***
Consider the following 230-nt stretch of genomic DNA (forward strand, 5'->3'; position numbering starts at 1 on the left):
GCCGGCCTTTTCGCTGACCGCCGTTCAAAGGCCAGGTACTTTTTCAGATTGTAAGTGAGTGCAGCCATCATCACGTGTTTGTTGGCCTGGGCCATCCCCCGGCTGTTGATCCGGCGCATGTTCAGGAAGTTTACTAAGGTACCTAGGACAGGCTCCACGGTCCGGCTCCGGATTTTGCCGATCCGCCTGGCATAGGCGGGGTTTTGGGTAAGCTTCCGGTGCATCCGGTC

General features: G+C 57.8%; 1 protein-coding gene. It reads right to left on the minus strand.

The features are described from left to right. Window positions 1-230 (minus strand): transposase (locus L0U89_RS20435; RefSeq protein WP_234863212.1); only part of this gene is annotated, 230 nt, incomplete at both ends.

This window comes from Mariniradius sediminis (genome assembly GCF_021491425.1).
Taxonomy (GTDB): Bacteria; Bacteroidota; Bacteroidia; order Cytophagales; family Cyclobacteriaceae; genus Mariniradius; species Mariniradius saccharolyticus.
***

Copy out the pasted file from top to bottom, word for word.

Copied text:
Consider the following 230-nt stretch of genomic DNA (forward strand, 5'->3'; position numbering starts at 1 on the left):
GCCGGCCTTTTCGCTGACCGCCGTTCAAAGGCCAGGTACTTTTTCAGATTGTAAGTGAGTGCAGCCATCATCACGTGTTTGTTGGCCTGGGCCATCCCCCGGCTGTTGATCCGGCGCATGTTCAGGAAGTTTACTAAGGTACCTAGGACAGGCTCCACGGTCCGGCTCCGGATTTTGCCGATCCGCCTGGCATAGGCGGGGTTTTGGGTAAGCTTCCGGTGCATCCGGTC

General features: G+C 57.8%; 1 protein-coding gene. It reads right to left on the minus strand.

The features are described from left to right. Window positions 1-230 (minus strand): transposase (locus L0U89_RS20435; RefSeq protein WP_234863212.1); only part of this gene is annotated, 230 nt, incomplete at both ends.

This window comes from Mariniradius sediminis (genome assembly GCF_021491425.1).
Taxonomy (GTDB): Bacteria; Bacteroidota; Bacteroidia; order Cytophagales; family Cyclobacteriaceae; genus Mariniradius; species Mariniradius saccharolyticus.